News Source = techcrunch.com

Dialpad dials up $50M Series D led by Iconiq

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Dialpad announced a $50 million Series D investment today, giving the company plenty of capital to keep expanding its business communications platform.

The round was led by Iconiq Capital with help from existing investors Andreessen Horowitz, Amasia, Scale Ventures, Section 32 and Work-Bench. With today’s round, the company has now raised $120 million.

As technology like artificial intelligence and internet of things advances, it’s giving the company an opportunity to expand its platform. Dialpad products include UberConference conferencing software and VoiceAI for voice transcription applications.

The company is competing in a crowded market that includes giants like Google and Cisco and a host of smaller companies like GoToMeeting (owned by LogMeIn), Zoom and BlueJeans. All of these companies are working to provide cloud-based meeting and communications services.

Increasingly, that involves artificial intelligence like natural language processing (NLP) to provide on the fly transcription services. While none of these services is perfect yet, they are growing increasingly accurate.

VoiceAI was launched shortly after Dialpad acquired TalkIQ in May to take this idea a step further by applying sentiment analysis and analytics to voice transcripts. The company plans to use the cash infusion to continue investing in artificial intelligence on the Dialpad platform.

Post call transcript generated by VoiceAI. Screenshot: Dialpad

CEO Craig Walker certainly sees the potential of artificial intelligence for the company moving forward. “Smart CIOs know AI isn’t just another trendy tech tool, it’s the future of work. By arming sales and support teams, and frankly everybody in the organization, with VoiceAI’s real-time artificial intelligence and insights, businesses can dramatically improve customer satisfaction and ultimately their bottom line,” Walker said in a statement.

Dialpad is also working with voice-driven devices like the Amazon Alexa and it announced Alexa integration with Dialpad in April. This allows Alexa users to make calls by saying something like, “Alexa, call Liz Green with Dialpad” and the Echo will make the phone call on your behalf using Dialpad software.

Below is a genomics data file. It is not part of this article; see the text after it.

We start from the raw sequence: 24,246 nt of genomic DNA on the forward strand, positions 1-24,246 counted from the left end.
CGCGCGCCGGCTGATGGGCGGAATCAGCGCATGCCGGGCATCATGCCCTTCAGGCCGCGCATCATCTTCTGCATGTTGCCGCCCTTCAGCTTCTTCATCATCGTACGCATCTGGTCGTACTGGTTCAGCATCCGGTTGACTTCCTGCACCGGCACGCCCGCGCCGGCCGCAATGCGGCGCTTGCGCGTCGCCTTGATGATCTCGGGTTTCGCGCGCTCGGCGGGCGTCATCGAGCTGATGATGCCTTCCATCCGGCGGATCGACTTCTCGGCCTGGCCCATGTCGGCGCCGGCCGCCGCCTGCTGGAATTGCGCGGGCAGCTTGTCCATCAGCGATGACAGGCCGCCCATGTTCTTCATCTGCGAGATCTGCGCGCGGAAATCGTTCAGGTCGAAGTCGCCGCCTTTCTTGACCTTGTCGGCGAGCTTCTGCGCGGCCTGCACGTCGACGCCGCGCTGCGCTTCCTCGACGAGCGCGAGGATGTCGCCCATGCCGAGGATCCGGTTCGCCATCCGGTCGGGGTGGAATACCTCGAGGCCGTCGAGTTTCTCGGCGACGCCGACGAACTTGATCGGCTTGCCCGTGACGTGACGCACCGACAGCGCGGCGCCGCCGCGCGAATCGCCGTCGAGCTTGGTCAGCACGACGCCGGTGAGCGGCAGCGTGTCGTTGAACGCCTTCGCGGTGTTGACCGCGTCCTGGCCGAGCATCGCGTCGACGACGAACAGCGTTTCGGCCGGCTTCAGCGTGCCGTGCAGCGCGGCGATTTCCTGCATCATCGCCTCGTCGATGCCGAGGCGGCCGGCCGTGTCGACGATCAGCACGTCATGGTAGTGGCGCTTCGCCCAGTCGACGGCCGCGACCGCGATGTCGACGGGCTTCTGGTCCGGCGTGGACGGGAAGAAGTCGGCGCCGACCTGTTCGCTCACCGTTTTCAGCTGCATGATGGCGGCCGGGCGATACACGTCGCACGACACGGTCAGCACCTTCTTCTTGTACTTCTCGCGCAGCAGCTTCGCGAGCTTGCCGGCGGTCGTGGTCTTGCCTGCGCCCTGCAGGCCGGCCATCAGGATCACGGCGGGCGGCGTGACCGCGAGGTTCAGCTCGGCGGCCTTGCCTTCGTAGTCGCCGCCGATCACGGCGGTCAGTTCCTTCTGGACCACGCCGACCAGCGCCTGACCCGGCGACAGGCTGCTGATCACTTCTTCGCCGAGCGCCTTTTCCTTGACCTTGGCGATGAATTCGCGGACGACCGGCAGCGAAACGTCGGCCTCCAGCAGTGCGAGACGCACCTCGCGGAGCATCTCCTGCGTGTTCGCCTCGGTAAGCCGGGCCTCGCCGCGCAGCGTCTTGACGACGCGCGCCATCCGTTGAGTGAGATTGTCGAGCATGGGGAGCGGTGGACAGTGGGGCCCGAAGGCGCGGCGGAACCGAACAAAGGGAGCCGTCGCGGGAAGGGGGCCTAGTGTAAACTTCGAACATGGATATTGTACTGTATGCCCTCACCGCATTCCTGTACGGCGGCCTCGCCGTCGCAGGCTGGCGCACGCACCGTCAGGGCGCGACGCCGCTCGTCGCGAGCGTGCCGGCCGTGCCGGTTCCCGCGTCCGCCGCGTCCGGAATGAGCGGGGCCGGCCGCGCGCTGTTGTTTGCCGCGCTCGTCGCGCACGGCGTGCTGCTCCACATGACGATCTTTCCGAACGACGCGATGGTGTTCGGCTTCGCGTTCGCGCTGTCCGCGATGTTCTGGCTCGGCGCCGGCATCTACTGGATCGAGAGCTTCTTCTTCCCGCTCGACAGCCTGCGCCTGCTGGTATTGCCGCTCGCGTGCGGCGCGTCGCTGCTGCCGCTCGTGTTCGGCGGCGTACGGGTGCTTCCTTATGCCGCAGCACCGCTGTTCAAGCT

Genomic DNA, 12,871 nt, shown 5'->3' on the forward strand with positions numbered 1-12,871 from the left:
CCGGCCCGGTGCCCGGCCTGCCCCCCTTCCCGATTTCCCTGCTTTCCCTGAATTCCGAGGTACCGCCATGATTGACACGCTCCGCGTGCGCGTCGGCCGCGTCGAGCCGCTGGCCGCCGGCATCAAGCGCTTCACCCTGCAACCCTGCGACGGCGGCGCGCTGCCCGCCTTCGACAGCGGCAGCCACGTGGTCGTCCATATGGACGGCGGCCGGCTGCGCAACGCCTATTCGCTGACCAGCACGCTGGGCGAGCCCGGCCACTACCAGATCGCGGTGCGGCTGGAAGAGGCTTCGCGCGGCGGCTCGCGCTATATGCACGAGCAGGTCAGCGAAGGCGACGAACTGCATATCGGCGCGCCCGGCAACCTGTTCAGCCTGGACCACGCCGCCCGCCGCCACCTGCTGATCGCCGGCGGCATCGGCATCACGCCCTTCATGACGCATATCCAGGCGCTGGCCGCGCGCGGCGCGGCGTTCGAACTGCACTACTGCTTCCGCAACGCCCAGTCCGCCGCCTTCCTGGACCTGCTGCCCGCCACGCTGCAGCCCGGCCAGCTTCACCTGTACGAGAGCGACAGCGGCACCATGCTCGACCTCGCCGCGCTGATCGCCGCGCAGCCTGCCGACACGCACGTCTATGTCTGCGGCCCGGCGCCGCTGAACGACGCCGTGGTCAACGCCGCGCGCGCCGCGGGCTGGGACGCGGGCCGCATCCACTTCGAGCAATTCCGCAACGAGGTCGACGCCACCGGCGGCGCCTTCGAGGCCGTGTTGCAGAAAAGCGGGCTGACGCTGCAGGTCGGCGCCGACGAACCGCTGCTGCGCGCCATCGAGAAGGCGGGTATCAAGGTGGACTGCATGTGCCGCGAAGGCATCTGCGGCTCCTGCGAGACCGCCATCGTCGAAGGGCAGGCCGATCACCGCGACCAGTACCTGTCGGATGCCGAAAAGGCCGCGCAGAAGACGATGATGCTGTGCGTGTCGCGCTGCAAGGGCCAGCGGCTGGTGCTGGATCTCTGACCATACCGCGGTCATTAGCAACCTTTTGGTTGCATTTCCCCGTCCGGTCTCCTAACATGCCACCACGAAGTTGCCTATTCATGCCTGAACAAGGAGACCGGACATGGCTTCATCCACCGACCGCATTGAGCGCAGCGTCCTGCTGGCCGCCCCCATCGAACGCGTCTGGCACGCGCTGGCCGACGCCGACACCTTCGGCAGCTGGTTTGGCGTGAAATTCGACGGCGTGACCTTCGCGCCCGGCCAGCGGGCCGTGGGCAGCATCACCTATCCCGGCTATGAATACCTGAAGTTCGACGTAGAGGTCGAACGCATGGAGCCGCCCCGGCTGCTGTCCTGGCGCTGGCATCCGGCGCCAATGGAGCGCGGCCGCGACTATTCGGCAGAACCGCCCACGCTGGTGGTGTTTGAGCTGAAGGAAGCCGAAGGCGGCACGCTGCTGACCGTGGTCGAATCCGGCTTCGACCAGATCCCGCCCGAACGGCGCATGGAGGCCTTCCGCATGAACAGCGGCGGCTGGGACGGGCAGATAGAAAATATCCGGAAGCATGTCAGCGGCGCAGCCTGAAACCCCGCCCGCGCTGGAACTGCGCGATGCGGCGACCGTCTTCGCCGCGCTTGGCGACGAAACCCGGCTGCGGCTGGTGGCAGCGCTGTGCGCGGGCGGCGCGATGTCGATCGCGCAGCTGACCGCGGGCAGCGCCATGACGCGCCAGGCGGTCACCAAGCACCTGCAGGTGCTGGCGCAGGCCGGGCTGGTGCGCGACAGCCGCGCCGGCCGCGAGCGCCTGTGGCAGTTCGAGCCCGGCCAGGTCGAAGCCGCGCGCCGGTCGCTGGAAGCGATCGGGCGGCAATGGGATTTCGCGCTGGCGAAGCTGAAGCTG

According to the company website, it has over 50,000 customers including WeWork, Stitch Fix, Uber and Reddit. The company says it has added over 10,000 new customers since its last funding round in September, 2017.

News Source = techcrunch.com

Online learning platform Unacademy gets $21M Series C from Sequoia India, SAIF and Nexus

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Unacademy founders Roman Saini, Gaurav Munjal and Hemesh Singh

Bangalore-based Unacademy will add more educators to its online learning platform, which claims to be India’s largest, after closing a $21 million Series C. The funding comes from Sequoia India, SAIF Partners and Nexus Venture Partners, with participation from Blume Ventures (all four firms are returning from Unacademy’s Series B last year).

Originally a YouTube channel created in 2010 by Gaurav Munjal, Unacademy was officially launched as a startup in 2015 by founders Munjal, Roman Saini and Hemesh Singh. It has now raised $38.6 million in total.

While Unacademy offers a wide range of courses, its most popular offerings include preparation for important exams in India. Its platform includes two apps: one that lets educators create lessons and another that allows users to access them. Unacademy says it has 10,000 registered educators and three million users. Last month, the startup claims 3,000 educators were active on the platform and lessons were watched more than 40 million times.